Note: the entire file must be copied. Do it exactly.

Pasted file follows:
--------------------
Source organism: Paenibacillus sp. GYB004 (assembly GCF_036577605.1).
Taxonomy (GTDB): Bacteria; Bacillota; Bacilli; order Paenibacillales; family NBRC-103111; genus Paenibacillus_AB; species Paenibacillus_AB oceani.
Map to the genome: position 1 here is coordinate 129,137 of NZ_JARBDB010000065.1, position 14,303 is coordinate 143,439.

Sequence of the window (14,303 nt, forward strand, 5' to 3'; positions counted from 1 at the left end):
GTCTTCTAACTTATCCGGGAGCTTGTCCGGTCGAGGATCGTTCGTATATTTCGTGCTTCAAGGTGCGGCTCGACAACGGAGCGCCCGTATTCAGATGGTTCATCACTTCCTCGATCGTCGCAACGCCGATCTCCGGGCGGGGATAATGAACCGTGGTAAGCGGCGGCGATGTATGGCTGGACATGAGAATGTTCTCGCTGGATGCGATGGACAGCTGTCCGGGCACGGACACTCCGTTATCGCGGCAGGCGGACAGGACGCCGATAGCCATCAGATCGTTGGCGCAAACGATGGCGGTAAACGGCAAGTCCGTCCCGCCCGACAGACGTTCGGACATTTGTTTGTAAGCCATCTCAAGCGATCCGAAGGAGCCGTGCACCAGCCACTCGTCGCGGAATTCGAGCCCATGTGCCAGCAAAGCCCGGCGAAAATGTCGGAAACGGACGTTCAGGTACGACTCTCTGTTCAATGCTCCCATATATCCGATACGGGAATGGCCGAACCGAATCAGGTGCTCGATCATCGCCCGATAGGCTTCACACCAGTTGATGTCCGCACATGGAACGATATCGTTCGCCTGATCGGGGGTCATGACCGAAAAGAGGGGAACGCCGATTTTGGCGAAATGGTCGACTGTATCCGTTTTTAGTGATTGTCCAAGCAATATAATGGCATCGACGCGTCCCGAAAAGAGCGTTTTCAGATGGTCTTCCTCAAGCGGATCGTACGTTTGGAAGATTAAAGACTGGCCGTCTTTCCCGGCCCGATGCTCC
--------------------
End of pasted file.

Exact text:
Source organism: Paenibacillus sp. GYB004 (assembly GCF_036577605.1).
Taxonomy (GTDB): Bacteria; Bacillota; Bacilli; order Paenibacillales; family NBRC-103111; genus Paenibacillus_AB; species Paenibacillus_AB oceani.
Map to the genome: position 1 here is coordinate 129,137 of NZ_JARBDB010000065.1, position 14,303 is coordinate 143,439.

Sequence of the window (14,303 nt, forward strand, 5' to 3'; positions counted from 1 at the left end):
GTCTTCTAACTTATCCGGGAGCTTGTCCGGTCGAGGATCGTTCGTATATTTCGTGCTTCAAGGTGCGGCTCGACAACGGAGCGCCCGTATTCAGATGGTTCATCACTTCCTCGATCGTCGCAACGCCGATCTCCGGGCGGGGATAATGAACCGTGGTAAGCGGCGGCGATGTATGGCTGGACATGAGAATGTTCTCGCTGGATGCGATGGACAGCTGTCCGGGCACGGACACTCCGTTATCGCGGCAGGCGGACAGGACGCCGATAGCCATCAGATCGTTGGCGCAAACGATGGCGGTAAACGGCAAGTCCGTCCCGCCCGACAGACGTTCGGACATTTGTTTGTAAGCCATCTCAAGCGATCCGAAGGAGCCGTGCACCAGCCACTCGTCGCGGAATTCGAGCCCATGTGCCAGCAAAGCCCGGCGAAAATGTCGGAAACGGACGTTCAGGTACGACTCTCTGTTCAATGCTCCCATATATCCGATACGGGAATGGCCGAACCGAATCAGGTGCTCGATCATCGCCCGATAGGCTTCACACCAGTTGATGTCCGCACATGGAACGATATCGTTCGCCTGATCGGGGGTCATGACCGAAAAGAGGGGAACGCCGATTTTGGCGAAATGGTCGACTGTATCCGTTTTTAGTGATTGTCCAAGCAATATAATGGCATCGACGCGTCCCGAAAAGAGCGTTTTCAGATGGTCTTCCTCAAGCGGATCGTACGTTTGGAAGATTAAAGACTGGCCGTCTTTCCCGGCCCGATGCTCC